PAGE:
Dixons Carphone, the U.K. mobile phone and electronics retailer, disclosed on Tuesday (July 31) an update on a data breach in which it found unauthorized access in the past to some of its data.
In a press release, the company said that since discovering the breach on June 13, it has been putting more security measures in place to safeguard customer information, increased its investment in cybersecurity and added more controls. The company said it is also working with cybersecurity experts.
As a result of its investigation, Dixons found that about 10 million records containing personal data may have been accessed in 2017. The company noted there is evidence that data was taken off its servers, but that those records didn’t contain payment card or bank account details. What’s more, it said there is no evidence there was any fraud as a result of the data breach. Dixons said it is taking actions to close off the access and have no evidence that it is continuing.
“Since our data security review uncovered last year’s breach, we’ve been working around the clock to put it right. That’s included closing off the unauthorized access, adding new security measures and launching an immediate investigation, which has allowed us to build a fuller understanding of the incident that we’re updating on today,” said Alex Baldock, chief executive of Dixons Carphone. “As a precaution, we’re now also contacting all our customers to apologize and advise on the steps they can take to protect themselves.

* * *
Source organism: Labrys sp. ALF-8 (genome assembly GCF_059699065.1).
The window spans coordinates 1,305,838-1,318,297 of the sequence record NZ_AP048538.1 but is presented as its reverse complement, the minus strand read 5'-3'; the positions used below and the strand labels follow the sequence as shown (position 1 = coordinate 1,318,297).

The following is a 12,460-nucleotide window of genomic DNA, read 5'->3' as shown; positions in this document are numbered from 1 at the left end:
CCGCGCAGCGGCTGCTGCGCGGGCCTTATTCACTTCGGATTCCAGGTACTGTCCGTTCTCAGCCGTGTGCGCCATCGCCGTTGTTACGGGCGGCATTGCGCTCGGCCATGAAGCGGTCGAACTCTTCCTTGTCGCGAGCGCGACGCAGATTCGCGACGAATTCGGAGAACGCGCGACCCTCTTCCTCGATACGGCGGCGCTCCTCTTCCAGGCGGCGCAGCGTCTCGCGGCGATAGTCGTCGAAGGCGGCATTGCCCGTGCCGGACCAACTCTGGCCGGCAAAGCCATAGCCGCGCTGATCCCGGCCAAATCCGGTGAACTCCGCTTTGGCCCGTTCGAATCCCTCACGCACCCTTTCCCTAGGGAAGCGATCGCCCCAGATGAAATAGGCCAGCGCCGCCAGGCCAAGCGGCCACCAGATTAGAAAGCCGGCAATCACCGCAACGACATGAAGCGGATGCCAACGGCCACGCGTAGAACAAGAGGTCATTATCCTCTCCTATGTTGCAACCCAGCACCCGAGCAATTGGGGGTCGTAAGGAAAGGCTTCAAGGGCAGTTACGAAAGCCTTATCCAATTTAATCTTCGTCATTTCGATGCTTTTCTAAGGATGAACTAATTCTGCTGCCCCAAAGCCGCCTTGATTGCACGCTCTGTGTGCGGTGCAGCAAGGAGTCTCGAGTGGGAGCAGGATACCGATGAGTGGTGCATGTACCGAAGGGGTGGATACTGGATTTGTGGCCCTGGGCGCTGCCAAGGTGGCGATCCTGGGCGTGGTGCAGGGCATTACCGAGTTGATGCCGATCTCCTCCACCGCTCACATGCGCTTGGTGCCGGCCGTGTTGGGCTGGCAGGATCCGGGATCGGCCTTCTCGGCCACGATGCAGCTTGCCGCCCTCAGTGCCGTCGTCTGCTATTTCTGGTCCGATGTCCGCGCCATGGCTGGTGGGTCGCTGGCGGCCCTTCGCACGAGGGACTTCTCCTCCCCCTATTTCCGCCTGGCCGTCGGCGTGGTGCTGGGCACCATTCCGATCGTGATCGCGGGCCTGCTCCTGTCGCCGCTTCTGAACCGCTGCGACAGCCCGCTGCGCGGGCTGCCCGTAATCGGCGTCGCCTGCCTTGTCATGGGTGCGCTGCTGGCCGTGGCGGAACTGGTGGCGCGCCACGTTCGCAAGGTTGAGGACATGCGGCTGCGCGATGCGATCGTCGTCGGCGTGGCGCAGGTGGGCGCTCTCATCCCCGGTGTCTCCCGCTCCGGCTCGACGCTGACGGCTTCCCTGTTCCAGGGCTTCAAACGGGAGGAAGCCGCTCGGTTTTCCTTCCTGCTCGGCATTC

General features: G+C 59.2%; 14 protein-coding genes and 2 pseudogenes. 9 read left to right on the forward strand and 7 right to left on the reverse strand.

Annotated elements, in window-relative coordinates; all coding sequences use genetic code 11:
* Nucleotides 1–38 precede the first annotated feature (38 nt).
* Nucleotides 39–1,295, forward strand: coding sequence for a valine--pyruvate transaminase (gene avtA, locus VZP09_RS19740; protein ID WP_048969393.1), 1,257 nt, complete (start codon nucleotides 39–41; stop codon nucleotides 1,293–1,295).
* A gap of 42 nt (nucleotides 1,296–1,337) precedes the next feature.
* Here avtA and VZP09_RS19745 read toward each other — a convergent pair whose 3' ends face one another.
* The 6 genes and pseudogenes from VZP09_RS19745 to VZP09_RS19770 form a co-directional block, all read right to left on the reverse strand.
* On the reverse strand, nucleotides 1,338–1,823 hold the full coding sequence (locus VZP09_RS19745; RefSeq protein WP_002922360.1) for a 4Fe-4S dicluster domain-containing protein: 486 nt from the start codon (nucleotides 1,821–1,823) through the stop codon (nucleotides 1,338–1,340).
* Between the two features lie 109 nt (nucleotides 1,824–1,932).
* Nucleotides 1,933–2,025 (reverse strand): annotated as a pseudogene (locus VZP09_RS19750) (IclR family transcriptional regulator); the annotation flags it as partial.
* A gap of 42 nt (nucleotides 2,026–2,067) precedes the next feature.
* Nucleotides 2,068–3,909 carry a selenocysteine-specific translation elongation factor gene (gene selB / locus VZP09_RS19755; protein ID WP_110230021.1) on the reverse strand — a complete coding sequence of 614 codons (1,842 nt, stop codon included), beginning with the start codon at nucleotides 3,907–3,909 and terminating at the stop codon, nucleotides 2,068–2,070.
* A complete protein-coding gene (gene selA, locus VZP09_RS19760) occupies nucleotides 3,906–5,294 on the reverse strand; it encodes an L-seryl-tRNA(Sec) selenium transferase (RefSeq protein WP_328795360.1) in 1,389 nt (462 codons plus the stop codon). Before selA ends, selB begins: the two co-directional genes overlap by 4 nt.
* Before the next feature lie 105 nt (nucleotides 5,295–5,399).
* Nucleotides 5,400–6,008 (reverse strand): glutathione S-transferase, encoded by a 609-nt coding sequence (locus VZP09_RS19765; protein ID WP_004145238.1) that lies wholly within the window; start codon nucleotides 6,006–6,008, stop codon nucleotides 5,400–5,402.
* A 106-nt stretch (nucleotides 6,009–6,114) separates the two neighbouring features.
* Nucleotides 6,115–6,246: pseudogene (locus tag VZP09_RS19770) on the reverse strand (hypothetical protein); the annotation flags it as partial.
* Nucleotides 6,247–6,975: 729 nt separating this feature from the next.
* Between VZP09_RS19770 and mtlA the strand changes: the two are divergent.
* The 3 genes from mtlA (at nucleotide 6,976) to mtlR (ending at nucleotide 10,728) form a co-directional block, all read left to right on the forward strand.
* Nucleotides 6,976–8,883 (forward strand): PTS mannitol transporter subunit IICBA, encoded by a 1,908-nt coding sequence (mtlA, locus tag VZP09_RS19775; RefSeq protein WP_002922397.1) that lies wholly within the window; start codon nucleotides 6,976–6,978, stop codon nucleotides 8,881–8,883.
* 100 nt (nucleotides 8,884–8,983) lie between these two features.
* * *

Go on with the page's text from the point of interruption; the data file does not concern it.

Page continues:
“Again, we’re disappointed in having fallen short here, and very sorry for any distress we’ve caused our customers,” he continued. “I want to assure them that we remain fully committed to making their personal data safe with us.”
In June, Dixons Carphone said the ongoing investigation showed that hackers attempted to access 5.9 million cards in one of the processing systems of Currys PC World and Dixons Travel stores. Fortunately, 5.8 million of the cards had chip and PIN protection, and the data accessed didn’t have PIN codes, card verification values (CVVs) or any authentication data that would enable cardholder identification or a purchase to be made. However, 105,000 non-EU issued payment cards that don’t have chip and PIN protection had been compromised. The relevant card companies have been notified so they could protect customers and, so far, there hasn’t been any evidence of fraud on those cards.
In addition, the investigation found that 1.2 million records containing non-financial personal data, such as names, addresses and email addresses, had also been accessed. The company said there is no evidence that this information has left its systems or resulted in any fraud.